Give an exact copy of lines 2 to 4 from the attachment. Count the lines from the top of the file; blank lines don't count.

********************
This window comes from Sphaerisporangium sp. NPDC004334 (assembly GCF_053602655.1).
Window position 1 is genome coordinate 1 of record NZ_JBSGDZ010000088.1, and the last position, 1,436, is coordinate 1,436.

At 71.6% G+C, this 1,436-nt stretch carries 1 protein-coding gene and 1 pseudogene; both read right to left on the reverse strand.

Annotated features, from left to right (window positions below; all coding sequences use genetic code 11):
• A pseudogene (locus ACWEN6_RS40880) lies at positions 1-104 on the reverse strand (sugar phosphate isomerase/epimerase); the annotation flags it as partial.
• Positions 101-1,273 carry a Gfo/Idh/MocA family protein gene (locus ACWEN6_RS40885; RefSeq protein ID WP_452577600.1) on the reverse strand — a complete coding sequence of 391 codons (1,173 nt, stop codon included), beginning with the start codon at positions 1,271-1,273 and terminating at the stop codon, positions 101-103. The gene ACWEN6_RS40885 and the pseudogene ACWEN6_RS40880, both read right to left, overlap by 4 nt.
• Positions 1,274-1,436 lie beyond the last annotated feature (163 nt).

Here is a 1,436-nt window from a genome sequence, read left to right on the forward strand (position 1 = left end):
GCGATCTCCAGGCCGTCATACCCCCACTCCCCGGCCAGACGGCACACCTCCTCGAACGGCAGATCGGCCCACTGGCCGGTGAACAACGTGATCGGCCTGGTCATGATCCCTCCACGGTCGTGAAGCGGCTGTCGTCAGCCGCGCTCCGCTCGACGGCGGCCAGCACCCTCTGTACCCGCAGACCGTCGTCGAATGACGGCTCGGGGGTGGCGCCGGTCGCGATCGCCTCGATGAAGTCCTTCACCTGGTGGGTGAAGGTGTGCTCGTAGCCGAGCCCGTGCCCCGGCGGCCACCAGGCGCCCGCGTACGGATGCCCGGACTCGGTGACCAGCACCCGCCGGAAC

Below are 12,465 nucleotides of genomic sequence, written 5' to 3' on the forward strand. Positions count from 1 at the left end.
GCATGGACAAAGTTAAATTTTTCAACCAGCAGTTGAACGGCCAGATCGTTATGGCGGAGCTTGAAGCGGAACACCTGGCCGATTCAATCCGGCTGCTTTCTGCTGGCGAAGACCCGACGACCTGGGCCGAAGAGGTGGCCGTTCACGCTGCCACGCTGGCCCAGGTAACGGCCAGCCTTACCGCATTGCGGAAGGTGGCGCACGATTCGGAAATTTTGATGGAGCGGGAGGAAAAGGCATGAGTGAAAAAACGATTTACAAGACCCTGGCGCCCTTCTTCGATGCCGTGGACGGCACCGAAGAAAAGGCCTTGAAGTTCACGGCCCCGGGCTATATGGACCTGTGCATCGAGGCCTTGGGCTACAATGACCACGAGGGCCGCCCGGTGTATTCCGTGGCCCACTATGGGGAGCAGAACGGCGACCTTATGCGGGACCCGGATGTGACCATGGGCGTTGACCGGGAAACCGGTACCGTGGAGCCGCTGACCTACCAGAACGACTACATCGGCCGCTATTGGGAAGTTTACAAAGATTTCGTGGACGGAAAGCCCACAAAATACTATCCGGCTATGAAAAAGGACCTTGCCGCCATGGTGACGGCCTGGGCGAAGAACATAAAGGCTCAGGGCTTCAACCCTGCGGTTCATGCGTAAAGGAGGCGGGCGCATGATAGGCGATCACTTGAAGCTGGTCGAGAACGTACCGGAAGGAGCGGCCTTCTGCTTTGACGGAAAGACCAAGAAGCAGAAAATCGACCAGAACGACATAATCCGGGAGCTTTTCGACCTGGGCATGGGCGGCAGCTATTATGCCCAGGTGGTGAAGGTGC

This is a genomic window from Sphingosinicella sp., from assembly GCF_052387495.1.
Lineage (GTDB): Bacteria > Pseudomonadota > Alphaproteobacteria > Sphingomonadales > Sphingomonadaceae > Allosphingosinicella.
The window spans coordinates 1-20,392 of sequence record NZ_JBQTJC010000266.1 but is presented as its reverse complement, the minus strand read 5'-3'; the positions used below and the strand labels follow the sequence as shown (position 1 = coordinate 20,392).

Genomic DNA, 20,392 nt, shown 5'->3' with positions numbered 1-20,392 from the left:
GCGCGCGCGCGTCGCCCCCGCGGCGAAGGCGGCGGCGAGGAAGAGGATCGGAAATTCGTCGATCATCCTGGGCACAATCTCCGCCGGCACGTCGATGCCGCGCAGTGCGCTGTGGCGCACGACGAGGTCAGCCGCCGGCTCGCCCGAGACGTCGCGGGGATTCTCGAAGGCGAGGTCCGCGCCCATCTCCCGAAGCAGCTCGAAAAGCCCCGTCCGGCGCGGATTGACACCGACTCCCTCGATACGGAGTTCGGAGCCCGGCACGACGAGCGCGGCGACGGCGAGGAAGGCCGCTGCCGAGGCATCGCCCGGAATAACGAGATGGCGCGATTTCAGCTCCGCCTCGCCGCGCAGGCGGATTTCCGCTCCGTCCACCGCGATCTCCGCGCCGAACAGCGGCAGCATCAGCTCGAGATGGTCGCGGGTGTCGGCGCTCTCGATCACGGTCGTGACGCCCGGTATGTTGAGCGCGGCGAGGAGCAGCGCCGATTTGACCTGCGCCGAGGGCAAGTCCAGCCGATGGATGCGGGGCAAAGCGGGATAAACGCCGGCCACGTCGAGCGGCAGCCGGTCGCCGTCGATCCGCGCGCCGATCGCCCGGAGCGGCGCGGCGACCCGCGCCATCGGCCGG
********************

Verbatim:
Window position 1 is genome coordinate 1 of record NZ_JBSGDZ010000088.1, and the last position, 1,436, is coordinate 1,436.

At 71.6% G+C, this 1,436-nt stretch carries 1 protein-coding gene and 1 pseudogene; both read right to left on the reverse strand.

Annotated features, from left to right (window positions below; all coding sequences use genetic code 11):